The Legal Examiner Affiliate Network The Legal Examiner The Legal Examiner The Legal Examiner search instagram avvo phone envelope checkmark mail-reply spinner error close The Legal Examiner The Legal Examiner The Legal Examiner
Skip to main content

Earlier this week I caught myself driving distracted. I was cold and driving to Poplar Bluff for an early morning hearing at the courthouse.  I looked at the computer touch-screen on my car’s dash, hit the “climate” link, and then searched for the buttons controlling the settings in my car for temperature, heat source and fan.

Then, with little warning (I had my eyes on my dash – not on the road), a semi-truck blew by in the fast lane to my immediate left. The speed at which the truck passed caught my attention and re-focused my mind on the task at hand – driving.

Next month, my partner and I will make the first of several annual talks to area high school students about the dangers of distracted driving.  The National Highway Transportation Safety Administration defines distracted driving as driving while engaged in any activity that could divert a person’s attention away from the primary task of driving.

Distracted driving is not just texting; it isn’t just making calls on your phone.  Distracted driving is anything that takes:

  • your eyes off the road (visual distraction)
  • your mind off the road (cognitive distraction) or
  • your hands off the wheel (manual distraction)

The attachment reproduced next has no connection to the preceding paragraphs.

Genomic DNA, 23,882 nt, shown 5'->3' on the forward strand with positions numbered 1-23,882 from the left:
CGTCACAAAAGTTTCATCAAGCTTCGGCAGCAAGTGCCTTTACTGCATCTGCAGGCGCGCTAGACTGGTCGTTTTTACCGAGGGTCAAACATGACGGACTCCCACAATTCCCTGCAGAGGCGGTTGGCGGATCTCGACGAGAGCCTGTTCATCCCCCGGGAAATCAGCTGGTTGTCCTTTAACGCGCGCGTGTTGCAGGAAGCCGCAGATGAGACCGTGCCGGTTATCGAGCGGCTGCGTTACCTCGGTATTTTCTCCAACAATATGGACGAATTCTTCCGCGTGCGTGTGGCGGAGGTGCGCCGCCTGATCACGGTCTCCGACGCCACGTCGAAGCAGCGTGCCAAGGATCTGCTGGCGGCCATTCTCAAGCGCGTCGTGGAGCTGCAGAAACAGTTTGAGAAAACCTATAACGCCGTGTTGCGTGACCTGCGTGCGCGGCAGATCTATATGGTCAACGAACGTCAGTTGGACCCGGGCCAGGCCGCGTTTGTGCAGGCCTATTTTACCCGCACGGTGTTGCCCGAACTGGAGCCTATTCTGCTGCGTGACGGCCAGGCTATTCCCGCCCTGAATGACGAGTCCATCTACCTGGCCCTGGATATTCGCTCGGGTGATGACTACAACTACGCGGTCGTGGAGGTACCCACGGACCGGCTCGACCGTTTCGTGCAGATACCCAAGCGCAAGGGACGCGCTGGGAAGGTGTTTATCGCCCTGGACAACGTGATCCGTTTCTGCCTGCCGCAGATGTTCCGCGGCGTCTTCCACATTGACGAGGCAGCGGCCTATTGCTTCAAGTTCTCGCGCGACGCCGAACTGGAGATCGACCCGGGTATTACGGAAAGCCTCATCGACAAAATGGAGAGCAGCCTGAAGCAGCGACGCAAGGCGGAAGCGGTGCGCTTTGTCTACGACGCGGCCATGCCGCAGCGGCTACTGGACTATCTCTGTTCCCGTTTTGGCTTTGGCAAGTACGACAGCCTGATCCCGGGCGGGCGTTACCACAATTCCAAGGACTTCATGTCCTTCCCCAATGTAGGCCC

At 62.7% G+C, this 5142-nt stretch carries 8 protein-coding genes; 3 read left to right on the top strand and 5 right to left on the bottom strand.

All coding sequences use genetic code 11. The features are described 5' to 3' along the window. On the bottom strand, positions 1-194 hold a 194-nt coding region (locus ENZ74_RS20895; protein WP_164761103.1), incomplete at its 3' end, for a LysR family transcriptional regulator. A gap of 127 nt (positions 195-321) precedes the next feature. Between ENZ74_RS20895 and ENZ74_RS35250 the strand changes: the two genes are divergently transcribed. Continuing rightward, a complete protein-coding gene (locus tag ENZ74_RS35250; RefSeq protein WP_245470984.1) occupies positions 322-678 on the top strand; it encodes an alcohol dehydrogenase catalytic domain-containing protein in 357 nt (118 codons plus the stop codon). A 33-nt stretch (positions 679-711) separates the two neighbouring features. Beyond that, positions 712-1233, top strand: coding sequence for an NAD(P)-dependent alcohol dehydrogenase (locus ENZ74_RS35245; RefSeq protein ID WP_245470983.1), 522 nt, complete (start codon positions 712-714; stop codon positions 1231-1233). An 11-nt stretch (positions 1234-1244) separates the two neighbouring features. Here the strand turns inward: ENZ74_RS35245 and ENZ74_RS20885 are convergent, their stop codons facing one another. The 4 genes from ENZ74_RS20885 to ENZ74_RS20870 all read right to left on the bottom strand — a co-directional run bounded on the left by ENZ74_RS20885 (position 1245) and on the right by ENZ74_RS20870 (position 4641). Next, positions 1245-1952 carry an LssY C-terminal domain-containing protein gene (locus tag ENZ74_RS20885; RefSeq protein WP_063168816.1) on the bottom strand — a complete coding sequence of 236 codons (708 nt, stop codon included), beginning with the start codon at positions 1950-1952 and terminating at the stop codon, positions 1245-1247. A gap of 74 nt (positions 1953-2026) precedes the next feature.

Distracted driving is all around us. And, distracted driving is not just a teenage problem.  On my way back to St. Louis I passed a professional talking into his phone, an elderly woman reading a book (really!!), and a young mother reaching into the backseat toward a child.  All of these folks caught my attention because of how they drove their cars; the man straddled the paint on the highway in his car, the elderly woman drove unusually slowly on the highway, and the young mother drove her minivan in seeming fits and starts on the road leading to my office.

All of these folks seemed oblivious to the dangerous manner in which each drove distracted. But, I guess, that’s not surprising in light of what national studies tell us of how we view the dangers posed by distracted driving.  For instance, a recent poll suggests that 88% of us feel threated when our fellow drivers use their phones, but 67% of us continue to use our cell phones when driving.  Similarly, 75% of us believe: “texting while driving is dangerous. . . except when I do it.”

Let’s pledge to each other to be safer drivers. Consider doing the following:

  • acknowledge the danger of distracted driving behavior and pledge – both to yourself and your family – to stop driving distracted
  • drive without sending or receive texts
  • call or text before you start driving
  • pull over to a safe location to check texts, listen to voice mail, eat, shave, apply make-up, change your car’s temperature control or any other activity that pulls your eyes, hands or mind away from driving
  • before driving, put your phone in a place that you cannot reach while behind the wheel, like a purse or jacket on the back seat
  • voice your feelings and don’t be afraid to tell a distracted driver how you feel; for instance, “I’m a little nervous. . .”
  • solve the problem by offering a solution; tell your driver, “Let me make that call for you.”
  • talk with your teens about the dangerous of distracted driving; remember that you are their #1 role model

You can learn more about distracted driving statistics, steps to help you avoid distracted driving, and sign a Family Safe Driving Agreement at

Matt Devoti is a partner with Casey & Devoti, a St. Louis-based personal injury law firm.  He handles all types of personal injury cases, with a special emphasis on automobile crashes and victims who are injured by drunk and distracted drivers.

Matt Devoti and his law partner, Matt Casey, are authorized speakers for’s  ‘End Distracted Driving Student Awareness Initiative’.


Comments for this article are closed.